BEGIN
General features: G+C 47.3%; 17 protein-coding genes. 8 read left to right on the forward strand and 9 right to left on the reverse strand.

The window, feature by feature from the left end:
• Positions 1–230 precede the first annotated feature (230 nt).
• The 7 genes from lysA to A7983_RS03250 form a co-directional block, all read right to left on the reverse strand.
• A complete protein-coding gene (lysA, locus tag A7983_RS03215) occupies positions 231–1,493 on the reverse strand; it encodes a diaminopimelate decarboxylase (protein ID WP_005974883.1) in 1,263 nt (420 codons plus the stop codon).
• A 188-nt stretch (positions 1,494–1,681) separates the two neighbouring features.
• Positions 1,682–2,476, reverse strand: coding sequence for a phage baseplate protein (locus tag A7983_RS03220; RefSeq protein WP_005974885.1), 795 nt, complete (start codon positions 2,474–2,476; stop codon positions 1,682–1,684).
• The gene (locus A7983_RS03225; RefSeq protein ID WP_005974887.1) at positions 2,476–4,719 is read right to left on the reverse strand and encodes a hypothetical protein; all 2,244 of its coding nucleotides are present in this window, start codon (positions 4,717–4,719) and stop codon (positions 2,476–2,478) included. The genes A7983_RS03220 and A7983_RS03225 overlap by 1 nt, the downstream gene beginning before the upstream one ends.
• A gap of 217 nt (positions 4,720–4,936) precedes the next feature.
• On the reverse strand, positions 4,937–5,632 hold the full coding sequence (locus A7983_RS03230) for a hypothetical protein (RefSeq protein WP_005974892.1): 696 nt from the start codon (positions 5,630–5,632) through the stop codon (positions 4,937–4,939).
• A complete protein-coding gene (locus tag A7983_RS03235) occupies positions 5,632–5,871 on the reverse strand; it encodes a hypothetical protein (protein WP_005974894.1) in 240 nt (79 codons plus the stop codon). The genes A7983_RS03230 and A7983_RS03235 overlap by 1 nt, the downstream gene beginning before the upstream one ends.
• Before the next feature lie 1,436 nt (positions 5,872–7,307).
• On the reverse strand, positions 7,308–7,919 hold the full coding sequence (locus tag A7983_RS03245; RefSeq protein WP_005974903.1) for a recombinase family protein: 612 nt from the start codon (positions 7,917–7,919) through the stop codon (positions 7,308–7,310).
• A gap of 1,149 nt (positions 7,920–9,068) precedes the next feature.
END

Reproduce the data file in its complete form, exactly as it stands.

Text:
General features: G+C 47.3%; 17 protein-coding genes. 8 read left to right on the forward strand and 9 right to left on the reverse strand.

The window, feature by feature from the left end:
• Positions 1–230 precede the first annotated feature (230 nt).
• The 7 genes from lysA to A7983_RS03250 form a co-directional block, all read right to left on the reverse strand.
• A complete protein-coding gene (lysA, locus tag A7983_RS03215) occupies positions 231–1,493 on the reverse strand; it encodes a diaminopimelate decarboxylase (protein ID WP_005974883.1) in 1,263 nt (420 codons plus the stop codon).
• A 188-nt stretch (positions 1,494–1,681) separates the two neighbouring features.
• Positions 1,682–2,476, reverse strand: coding sequence for a phage baseplate protein (locus tag A7983_RS03220; RefSeq protein WP_005974885.1), 795 nt, complete (start codon positions 2,474–2,476; stop codon positions 1,682–1,684).
• The gene (locus A7983_RS03225; RefSeq protein ID WP_005974887.1) at positions 2,476–4,719 is read right to left on the reverse strand and encodes a hypothetical protein; all 2,244 of its coding nucleotides are present in this window, start codon (positions 4,717–4,719) and stop codon (positions 2,476–2,478) included. The genes A7983_RS03220 and A7983_RS03225 overlap by 1 nt, the downstream gene beginning before the upstream one ends.
• A gap of 217 nt (positions 4,720–4,936) precedes the next feature.
• On the reverse strand, positions 4,937–5,632 hold the full coding sequence (locus A7983_RS03230) for a hypothetical protein (RefSeq protein WP_005974892.1): 696 nt from the start codon (positions 5,630–5,632) through the stop codon (positions 4,937–4,939).
• A complete protein-coding gene (locus tag A7983_RS03235) occupies positions 5,632–5,871 on the reverse strand; it encodes a hypothetical protein (protein WP_005974894.1) in 240 nt (79 codons plus the stop codon). The genes A7983_RS03230 and A7983_RS03235 overlap by 1 nt, the downstream gene beginning before the upstream one ends.
• Before the next feature lie 1,436 nt (positions 5,872–7,307).
• On the reverse strand, positions 7,308–7,919 hold the full coding sequence (locus tag A7983_RS03245; RefSeq protein WP_005974903.1) for a recombinase family protein: 612 nt from the start codon (positions 7,917–7,919) through the stop codon (positions 7,308–7,310).
• A gap of 1,149 nt (positions 7,920–9,068) precedes the next feature.